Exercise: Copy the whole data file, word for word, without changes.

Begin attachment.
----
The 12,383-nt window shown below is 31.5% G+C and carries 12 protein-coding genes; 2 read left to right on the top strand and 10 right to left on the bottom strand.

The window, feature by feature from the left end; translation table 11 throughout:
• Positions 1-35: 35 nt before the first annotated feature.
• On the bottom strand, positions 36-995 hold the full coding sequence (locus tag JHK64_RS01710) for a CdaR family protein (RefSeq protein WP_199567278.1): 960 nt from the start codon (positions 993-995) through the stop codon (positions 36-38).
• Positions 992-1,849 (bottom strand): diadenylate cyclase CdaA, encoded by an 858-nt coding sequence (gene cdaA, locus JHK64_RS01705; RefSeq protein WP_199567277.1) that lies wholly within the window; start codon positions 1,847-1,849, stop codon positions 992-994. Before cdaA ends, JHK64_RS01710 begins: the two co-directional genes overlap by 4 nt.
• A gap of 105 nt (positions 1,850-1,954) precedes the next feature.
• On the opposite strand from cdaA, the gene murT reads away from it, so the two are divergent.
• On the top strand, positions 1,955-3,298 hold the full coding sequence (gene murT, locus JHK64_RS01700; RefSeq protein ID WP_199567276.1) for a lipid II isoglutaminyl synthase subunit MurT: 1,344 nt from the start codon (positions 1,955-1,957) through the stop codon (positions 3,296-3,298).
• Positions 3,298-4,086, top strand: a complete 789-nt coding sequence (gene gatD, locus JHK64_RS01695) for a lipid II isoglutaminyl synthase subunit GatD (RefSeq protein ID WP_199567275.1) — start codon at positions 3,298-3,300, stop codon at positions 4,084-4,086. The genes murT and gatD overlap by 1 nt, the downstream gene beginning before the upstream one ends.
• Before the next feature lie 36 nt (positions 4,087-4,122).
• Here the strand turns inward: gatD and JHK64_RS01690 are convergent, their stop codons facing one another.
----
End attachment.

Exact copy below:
The 12,383-nt window shown below is 31.5% G+C and carries 12 protein-coding genes; 2 read left to right on the top strand and 10 right to left on the bottom strand.

The window, feature by feature from the left end; translation table 11 throughout:
• Positions 1-35: 35 nt before the first annotated feature.
• On the bottom strand, positions 36-995 hold the full coding sequence (locus tag JHK64_RS01710) for a CdaR family protein (RefSeq protein WP_199567278.1): 960 nt from the start codon (positions 993-995) through the stop codon (positions 36-38).
• Positions 992-1,849 (bottom strand): diadenylate cyclase CdaA, encoded by an 858-nt coding sequence (gene cdaA, locus JHK64_RS01705; RefSeq protein WP_199567277.1) that lies wholly within the window; start codon positions 1,847-1,849, stop codon positions 992-994. Before cdaA ends, JHK64_RS01710 begins: the two co-directional genes overlap by 4 nt.
• A gap of 105 nt (positions 1,850-1,954) precedes the next feature.
• On the opposite strand from cdaA, the gene murT reads away from it, so the two are divergent.
• On the top strand, positions 1,955-3,298 hold the full coding sequence (gene murT, locus JHK64_RS01700; RefSeq protein ID WP_199567276.1) for a lipid II isoglutaminyl synthase subunit MurT: 1,344 nt from the start codon (positions 1,955-1,957) through the stop codon (positions 3,296-3,298).
• Positions 3,298-4,086, top strand: a complete 789-nt coding sequence (gene gatD, locus JHK64_RS01695) for a lipid II isoglutaminyl synthase subunit GatD (RefSeq protein ID WP_199567275.1) — start codon at positions 3,298-3,300, stop codon at positions 4,084-4,086. The genes murT and gatD overlap by 1 nt, the downstream gene beginning before the upstream one ends.
• Before the next feature lie 36 nt (positions 4,087-4,122).
• Here the strand turns inward: gatD and JHK64_RS01690 are convergent, their stop codons facing one another.